Virtual reality learning
Built with both beauty and scientific rigor in mind, our award-winning virtual learning worlds are among the most advanced in the industry. With honors from the National Science Foundation and the U.S. Department of Education, we've had our learning environments validated at the highest levels.
All of our environments are fully immersive and filled with hands-based interactions. Learners can travel anywhere, scan anything, take photos and video, collect and use molecules, perform surgery with scalpels, and more. Action and experimentation are the keys to virtual learning.
Could you ever look forward to a test? With VR, our students demonstrate their learning by doing it: they get cells to produce energy, they perform surgeries, they trace the path of blood flow in the heart around them. Those assessments are captured for instructor review and analysis.
"There should be a version of this for every education lesson and job training program out there."
- Mark Zuckerberg, Facebook CEO, about our virtual heart experience
The Stanford Virtual Heart
Breaking new ground in medical education
The virtual heart beats, blood pumps, and allows medical trainees to perform surgical repairs to correct congenital defects. The Stanford Virtual Heart was developed with support from Oculus VR and Stanford School of Medicine.
Entering a new dimension of science
Our LifeCraft cell biology application was one of five finalists -- of 250 applications, in the U.S. Department of Education's EdSim Challenge. Students learn about cells by taking control of their microscopic machinery.
David founded Lighthaus in 2013. He was a technology columnist and journalist at the Los Angeles Times for 7 years and a recipient of the John S. Knight Journalism fellowship at Stanford. David has a degree in computer science from Yale, and a degree in fiction writing from the University of Iowa.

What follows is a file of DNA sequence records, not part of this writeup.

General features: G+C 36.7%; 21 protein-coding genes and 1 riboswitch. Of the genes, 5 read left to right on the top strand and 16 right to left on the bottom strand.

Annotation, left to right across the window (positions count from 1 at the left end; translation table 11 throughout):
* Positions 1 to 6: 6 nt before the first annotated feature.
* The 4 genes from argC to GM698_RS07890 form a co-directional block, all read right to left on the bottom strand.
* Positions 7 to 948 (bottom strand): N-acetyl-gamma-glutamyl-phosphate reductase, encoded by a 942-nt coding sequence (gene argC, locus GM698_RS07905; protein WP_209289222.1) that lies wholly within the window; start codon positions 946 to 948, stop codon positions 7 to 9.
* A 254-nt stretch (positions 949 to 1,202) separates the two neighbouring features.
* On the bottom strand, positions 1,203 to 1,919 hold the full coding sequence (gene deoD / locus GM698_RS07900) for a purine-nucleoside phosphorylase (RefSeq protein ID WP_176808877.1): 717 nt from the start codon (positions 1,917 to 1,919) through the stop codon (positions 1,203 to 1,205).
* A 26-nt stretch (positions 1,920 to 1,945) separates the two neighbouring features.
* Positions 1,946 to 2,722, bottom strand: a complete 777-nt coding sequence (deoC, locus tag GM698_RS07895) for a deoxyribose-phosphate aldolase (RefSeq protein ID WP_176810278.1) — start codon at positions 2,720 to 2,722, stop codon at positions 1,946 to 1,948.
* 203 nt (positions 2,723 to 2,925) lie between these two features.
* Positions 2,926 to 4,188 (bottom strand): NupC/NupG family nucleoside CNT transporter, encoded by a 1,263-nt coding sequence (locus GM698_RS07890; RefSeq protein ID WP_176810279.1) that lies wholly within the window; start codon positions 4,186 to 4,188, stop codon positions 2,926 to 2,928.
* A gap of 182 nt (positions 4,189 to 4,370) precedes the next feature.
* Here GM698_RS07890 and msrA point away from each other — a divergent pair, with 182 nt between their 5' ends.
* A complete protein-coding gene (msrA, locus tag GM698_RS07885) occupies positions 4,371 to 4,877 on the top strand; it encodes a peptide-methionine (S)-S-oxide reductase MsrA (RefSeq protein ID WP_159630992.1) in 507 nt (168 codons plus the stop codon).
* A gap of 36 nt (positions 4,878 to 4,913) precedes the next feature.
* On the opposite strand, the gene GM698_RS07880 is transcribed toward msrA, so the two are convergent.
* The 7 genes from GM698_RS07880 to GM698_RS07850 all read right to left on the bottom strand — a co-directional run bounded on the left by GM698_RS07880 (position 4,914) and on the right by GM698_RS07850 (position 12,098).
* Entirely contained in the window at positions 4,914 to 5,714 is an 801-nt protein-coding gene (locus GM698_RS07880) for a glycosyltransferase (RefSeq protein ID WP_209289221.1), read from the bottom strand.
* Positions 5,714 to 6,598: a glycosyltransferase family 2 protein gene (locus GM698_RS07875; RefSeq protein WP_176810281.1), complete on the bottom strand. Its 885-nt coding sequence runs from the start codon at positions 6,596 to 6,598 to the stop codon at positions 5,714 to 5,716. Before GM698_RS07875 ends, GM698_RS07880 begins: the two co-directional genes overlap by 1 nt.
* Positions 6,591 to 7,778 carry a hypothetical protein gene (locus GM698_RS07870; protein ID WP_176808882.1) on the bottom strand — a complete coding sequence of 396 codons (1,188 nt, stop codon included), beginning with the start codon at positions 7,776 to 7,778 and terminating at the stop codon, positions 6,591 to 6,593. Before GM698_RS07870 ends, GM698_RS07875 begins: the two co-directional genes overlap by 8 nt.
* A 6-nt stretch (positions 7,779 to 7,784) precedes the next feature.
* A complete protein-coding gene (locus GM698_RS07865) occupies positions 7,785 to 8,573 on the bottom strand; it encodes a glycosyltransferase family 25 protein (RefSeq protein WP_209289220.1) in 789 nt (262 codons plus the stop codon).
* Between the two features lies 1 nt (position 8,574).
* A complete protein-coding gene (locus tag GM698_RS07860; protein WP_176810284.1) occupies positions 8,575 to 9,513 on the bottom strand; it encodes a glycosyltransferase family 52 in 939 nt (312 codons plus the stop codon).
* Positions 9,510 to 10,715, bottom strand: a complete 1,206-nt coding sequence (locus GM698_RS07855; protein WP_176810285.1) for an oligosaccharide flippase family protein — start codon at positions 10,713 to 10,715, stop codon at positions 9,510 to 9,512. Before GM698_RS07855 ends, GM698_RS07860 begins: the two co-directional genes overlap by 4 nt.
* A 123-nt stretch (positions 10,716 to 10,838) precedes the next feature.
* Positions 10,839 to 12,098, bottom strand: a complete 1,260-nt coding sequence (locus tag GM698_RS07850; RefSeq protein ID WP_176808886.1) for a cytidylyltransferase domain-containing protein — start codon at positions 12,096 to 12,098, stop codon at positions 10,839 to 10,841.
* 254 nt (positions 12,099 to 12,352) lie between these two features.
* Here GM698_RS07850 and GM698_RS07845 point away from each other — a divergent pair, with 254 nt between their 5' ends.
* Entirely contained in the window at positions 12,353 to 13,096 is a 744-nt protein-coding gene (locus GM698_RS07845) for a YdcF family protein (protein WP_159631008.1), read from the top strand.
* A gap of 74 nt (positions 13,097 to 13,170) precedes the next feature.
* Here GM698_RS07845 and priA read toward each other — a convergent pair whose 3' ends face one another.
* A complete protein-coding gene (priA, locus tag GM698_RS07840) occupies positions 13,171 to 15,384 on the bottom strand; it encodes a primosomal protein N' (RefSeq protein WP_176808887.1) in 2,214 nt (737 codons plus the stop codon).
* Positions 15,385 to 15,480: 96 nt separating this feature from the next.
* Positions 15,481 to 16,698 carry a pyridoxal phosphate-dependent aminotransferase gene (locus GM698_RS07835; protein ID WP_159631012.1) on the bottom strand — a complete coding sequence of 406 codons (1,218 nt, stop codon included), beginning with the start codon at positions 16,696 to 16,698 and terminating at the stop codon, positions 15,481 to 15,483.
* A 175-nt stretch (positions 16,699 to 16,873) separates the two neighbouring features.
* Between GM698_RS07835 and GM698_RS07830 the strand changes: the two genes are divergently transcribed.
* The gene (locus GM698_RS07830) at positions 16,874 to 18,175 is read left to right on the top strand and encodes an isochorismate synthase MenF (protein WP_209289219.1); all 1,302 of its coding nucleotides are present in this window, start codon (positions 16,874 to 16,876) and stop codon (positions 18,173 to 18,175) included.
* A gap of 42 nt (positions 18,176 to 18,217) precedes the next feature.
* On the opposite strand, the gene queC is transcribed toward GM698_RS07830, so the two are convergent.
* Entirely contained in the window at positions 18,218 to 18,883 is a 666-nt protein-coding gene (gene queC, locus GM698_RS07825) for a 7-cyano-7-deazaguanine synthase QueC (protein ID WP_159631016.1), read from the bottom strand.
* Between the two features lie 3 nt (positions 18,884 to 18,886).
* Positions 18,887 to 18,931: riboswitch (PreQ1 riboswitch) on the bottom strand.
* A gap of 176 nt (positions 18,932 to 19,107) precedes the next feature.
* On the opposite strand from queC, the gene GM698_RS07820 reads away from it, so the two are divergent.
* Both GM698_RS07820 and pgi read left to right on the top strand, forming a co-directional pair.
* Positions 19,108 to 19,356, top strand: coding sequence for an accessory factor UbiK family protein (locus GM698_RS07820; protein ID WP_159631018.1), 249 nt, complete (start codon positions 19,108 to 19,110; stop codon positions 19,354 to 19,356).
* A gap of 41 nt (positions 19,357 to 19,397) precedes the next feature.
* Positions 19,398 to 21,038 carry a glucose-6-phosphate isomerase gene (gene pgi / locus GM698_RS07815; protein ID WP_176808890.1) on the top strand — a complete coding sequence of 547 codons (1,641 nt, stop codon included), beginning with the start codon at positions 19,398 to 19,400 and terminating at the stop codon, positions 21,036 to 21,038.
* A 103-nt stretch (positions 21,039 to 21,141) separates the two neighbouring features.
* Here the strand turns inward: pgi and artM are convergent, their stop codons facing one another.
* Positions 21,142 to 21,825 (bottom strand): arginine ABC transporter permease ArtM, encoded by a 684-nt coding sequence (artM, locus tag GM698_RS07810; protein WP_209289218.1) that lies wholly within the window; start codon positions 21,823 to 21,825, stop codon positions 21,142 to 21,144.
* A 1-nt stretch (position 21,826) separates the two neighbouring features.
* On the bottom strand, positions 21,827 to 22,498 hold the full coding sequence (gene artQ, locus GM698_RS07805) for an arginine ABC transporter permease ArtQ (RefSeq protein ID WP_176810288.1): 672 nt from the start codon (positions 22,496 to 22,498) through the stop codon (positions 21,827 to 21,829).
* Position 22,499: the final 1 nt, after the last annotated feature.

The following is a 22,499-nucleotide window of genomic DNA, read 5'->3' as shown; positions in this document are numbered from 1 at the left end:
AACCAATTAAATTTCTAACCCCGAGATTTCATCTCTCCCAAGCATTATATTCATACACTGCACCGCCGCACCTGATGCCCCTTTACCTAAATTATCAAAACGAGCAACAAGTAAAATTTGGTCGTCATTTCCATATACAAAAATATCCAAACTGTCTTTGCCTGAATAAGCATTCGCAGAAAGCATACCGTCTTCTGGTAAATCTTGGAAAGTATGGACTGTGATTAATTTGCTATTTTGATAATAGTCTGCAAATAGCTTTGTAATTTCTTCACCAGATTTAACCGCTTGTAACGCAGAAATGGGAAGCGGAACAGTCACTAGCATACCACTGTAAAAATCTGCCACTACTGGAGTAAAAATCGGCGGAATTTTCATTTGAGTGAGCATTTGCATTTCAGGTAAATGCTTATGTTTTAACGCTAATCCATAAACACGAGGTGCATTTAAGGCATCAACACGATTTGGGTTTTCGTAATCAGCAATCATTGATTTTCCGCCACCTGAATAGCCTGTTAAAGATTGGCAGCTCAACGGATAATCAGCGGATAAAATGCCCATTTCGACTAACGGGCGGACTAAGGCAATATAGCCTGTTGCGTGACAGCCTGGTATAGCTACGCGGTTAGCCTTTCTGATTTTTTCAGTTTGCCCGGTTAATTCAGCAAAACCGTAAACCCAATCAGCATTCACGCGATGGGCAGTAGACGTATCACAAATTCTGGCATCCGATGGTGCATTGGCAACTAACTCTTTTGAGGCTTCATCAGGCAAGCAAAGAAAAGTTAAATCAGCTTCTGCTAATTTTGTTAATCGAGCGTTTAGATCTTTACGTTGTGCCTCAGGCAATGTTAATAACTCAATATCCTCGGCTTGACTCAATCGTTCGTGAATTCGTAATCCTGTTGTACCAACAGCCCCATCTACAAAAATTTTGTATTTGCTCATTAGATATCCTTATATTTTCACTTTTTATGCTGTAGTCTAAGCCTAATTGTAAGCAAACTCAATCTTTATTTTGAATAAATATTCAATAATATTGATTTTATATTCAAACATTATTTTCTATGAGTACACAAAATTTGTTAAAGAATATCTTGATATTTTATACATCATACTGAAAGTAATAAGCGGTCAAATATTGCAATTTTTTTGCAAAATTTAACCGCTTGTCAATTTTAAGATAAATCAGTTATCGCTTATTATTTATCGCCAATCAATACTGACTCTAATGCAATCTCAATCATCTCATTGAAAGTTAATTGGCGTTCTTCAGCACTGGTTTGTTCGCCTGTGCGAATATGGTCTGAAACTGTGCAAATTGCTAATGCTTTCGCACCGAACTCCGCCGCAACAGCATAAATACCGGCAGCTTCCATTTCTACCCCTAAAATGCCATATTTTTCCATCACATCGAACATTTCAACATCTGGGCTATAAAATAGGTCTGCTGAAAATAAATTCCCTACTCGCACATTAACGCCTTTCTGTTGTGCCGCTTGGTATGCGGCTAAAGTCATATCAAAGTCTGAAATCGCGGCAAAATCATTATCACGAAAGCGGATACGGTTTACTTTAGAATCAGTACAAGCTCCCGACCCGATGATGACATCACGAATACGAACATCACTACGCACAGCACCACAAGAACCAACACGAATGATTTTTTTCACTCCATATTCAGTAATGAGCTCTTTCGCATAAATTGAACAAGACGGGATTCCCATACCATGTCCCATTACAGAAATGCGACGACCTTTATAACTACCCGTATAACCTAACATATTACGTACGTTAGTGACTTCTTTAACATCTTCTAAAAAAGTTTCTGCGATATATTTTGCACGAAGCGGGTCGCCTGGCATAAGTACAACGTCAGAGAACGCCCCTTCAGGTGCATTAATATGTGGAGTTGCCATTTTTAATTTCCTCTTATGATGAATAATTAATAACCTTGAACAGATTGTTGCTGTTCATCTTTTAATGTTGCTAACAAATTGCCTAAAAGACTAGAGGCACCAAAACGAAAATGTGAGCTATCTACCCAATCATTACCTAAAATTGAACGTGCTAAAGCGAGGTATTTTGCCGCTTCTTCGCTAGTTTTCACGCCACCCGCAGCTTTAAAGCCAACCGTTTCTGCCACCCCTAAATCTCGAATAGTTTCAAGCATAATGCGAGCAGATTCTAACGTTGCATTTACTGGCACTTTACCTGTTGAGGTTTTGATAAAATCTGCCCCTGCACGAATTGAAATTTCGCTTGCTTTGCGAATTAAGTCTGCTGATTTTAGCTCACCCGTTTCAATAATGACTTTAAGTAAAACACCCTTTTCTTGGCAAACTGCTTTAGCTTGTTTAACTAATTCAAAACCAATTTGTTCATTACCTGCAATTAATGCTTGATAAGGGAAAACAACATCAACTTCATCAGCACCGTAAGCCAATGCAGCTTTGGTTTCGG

Dr. Axelrod is a pediatric cardiologist at Lucile Packard Children's Hospital Stanford, and co-creator of the Stanford Virtual Heart. He specializes in the care of children with critical cardiac disease from acquired and congenital heart disease.
Michael is a veteran Unity developer with specialties in virtual reality and natural motion interfaces. He has extensive experience building VR for education, science and medicine.
Meg is a user experience designer fascinated by the intersection of software and hardware. A former classroom teacher with Teach For America, Meg has designed products used by millions at Microsoft (HoloLens, Xbox), Fitbit, and LeapFrog.
Andrew is an award-winning 3D artist and animator who specializes in high quality visuals for interactive and VR experiences.
Let us know if you're interested in creating virtual reality education.